Content is King – As Long as It’s Video…and shoppable
Video seems to be everywhere these days. As online attention spans drop and the small window in which attention can be captured ever narrows, video content is being used more and more to capture New live streaming functionalities have recently been added to a host of social platforms, including Facebook, YouTube and Instagram. All 3 also provide platforms for the creation of video ads.
The most significant trend in video content in social commerce is the rise of shoppable video. This can be either live, such as recent pilots on Instagram where fashion shows were broadcast live with information on items embedded into the stream and clickable links allowing viewers to make purchases, or pre-recorded. Instagram’s tie-up with BigCommerce, an ecommerce tech company means purchases can be made within the social media itself, without the need to for users to be redirected to the website of brands.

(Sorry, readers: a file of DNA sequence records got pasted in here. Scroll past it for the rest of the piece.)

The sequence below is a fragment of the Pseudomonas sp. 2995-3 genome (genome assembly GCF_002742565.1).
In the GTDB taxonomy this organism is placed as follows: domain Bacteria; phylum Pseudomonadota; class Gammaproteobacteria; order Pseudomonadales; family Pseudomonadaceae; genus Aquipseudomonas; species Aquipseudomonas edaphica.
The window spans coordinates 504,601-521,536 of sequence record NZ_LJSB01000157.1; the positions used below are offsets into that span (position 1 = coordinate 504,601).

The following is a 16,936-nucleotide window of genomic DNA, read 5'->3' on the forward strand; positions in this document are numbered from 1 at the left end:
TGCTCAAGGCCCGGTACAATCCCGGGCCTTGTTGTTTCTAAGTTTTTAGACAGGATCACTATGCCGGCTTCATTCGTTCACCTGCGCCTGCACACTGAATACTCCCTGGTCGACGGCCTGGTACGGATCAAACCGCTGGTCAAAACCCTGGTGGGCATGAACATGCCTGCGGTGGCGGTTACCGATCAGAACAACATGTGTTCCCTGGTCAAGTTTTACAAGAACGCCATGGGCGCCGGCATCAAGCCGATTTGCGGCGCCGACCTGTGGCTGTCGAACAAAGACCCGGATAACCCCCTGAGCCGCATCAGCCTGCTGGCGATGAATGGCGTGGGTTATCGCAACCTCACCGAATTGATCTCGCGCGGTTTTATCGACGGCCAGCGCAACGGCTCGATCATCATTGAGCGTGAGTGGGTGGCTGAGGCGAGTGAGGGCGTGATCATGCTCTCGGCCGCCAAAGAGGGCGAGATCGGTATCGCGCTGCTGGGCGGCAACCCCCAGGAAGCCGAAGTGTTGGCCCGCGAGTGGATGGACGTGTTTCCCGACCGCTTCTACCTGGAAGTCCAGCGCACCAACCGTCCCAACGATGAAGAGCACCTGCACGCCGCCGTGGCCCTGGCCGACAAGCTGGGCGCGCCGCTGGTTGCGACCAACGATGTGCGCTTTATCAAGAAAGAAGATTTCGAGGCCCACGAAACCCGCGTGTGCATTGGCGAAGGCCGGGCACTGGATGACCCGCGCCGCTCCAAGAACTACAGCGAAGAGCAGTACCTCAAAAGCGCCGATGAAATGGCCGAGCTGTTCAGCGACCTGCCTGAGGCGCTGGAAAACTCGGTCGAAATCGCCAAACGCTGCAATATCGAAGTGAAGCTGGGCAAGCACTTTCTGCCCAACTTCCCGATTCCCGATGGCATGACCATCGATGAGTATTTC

Budget allocated for Facebook live streaming and Instagram Stories strategies as well as shoppable ads can be expected to be a growing social commerce trend into 2018.
Capture Impulse Buying
One issue that ecommerce has always faced is that it hasn’t been able to really take advantage of the ‘impulse buy’ market. As most of us probably know, sometimes to our cost, a significant percentage of the purchases of non-necessity items we make are made on impulse. Something simply catches our eye and the magpie instinct kicks in. However, the online space is one in which we have tended to have a much more considered approach to shopping. It’s where prices are compared and reviews consulted.